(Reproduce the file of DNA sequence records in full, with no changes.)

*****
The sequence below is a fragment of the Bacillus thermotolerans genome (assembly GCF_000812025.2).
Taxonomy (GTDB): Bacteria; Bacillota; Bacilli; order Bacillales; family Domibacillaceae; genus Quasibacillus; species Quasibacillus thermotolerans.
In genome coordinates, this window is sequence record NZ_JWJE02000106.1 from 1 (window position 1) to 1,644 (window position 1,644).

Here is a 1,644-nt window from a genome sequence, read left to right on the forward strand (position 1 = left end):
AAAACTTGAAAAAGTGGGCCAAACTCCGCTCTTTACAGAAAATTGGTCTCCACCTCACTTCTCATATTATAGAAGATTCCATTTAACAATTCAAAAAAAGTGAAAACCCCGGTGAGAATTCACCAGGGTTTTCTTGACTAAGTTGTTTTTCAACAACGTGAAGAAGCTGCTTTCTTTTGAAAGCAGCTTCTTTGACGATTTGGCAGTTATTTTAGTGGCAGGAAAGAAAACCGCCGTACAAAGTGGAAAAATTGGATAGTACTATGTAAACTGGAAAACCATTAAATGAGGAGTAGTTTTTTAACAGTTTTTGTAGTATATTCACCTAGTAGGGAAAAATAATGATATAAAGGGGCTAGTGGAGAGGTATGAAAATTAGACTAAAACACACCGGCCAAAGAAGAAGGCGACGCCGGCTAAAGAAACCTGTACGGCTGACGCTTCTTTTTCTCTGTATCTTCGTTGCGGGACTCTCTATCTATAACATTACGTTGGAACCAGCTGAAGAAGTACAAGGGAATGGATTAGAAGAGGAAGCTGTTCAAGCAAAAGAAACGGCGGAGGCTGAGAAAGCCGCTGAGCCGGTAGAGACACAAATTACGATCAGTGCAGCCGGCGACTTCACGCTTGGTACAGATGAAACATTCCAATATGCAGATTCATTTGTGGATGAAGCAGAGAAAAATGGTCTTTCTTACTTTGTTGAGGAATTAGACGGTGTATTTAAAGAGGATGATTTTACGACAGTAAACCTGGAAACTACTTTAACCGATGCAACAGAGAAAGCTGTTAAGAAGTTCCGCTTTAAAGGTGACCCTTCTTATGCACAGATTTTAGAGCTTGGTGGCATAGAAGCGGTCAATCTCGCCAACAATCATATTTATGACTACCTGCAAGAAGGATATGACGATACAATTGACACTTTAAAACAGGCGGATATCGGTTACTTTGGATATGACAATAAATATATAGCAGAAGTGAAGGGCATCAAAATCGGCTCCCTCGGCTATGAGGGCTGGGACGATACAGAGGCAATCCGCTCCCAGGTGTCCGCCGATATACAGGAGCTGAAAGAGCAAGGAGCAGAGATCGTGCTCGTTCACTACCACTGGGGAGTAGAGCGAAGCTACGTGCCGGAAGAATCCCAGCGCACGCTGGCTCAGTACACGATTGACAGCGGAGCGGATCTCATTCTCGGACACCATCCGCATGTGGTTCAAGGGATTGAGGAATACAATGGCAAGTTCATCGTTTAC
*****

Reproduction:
The sequence below is a fragment of the Bacillus thermotolerans genome (assembly GCF_000812025.2).
Taxonomy (GTDB): Bacteria; Bacillota; Bacilli; order Bacillales; family Domibacillaceae; genus Quasibacillus; species Quasibacillus thermotolerans.
In genome coordinates, this window is sequence record NZ_JWJE02000106.1 from 1 (window position 1) to 1,644 (window position 1,644).

Here is a 1,644-nt window from a genome sequence, read left to right on the forward strand (position 1 = left end):
AAAACTTGAAAAAGTGGGCCAAACTCCGCTCTTTACAGAAAATTGGTCTCCACCTCACTTCTCATATTATAGAAGATTCCATTTAACAATTCAAAAAAAGTGAAAACCCCGGTGAGAATTCACCAGGGTTTTCTTGACTAAGTTGTTTTTCAACAACGTGAAGAAGCTGCTTTCTTTTGAAAGCAGCTTCTTTGACGATTTGGCAGTTATTTTAGTGGCAGGAAAGAAAACCGCCGTACAAAGTGGAAAAATTGGATAGTACTATGTAAACTGGAAAACCATTAAATGAGGAGTAGTTTTTTAACAGTTTTTGTAGTATATTCACCTAGTAGGGAAAAATAATGATATAAAGGGGCTAGTGGAGAGGTATGAAAATTAGACTAAAACACACCGGCCAAAGAAGAAGGCGACGCCGGCTAAAGAAACCTGTACGGCTGACGCTTCTTTTTCTCTGTATCTTCGTTGCGGGACTCTCTATCTATAACATTACGTTGGAACCAGCTGAAGAAGTACAAGGGAATGGATTAGAAGAGGAAGCTGTTCAAGCAAAAGAAACGGCGGAGGCTGAGAAAGCCGCTGAGCCGGTAGAGACACAAATTACGATCAGTGCAGCCGGCGACTTCACGCTTGGTACAGATGAAACATTCCAATATGCAGATTCATTTGTGGATGAAGCAGAGAAAAATGGTCTTTCTTACTTTGTTGAGGAATTAGACGGTGTATTTAAAGAGGATGATTTTACGACAGTAAACCTGGAAACTACTTTAACCGATGCAACAGAGAAAGCTGTTAAGAAGTTCCGCTTTAAAGGTGACCCTTCTTATGCACAGATTTTAGAGCTTGGTGGCATAGAAGCGGTCAATCTCGCCAACAATCATATTTATGACTACCTGCAAGAAGGATATGACGATACAATTGACACTTTAAAACAGGCGGATATCGGTTACTTTGGATATGACAATAAATATATAGCAGAAGTGAAGGGCATCAAAATCGGCTCCCTCGGCTATGAGGGCTGGGACGATACAGAGGCAATCCGCTCCCAGGTGTCCGCCGATATACAGGAGCTGAAAGAGCAAGGAGCAGAGATCGTGCTCGTTCACTACCACTGGGGAGTAGAGCGAAGCTACGTGCCGGAAGAATCCCAGCGCACGCTGGCTCAGTACACGATTGACAGCGGAGCGGATCTCATTCTCGGACACCATCCGCATGTGGTTCAAGGGATTGAGGAATACAATGGCAAGTTCATCGTTTAC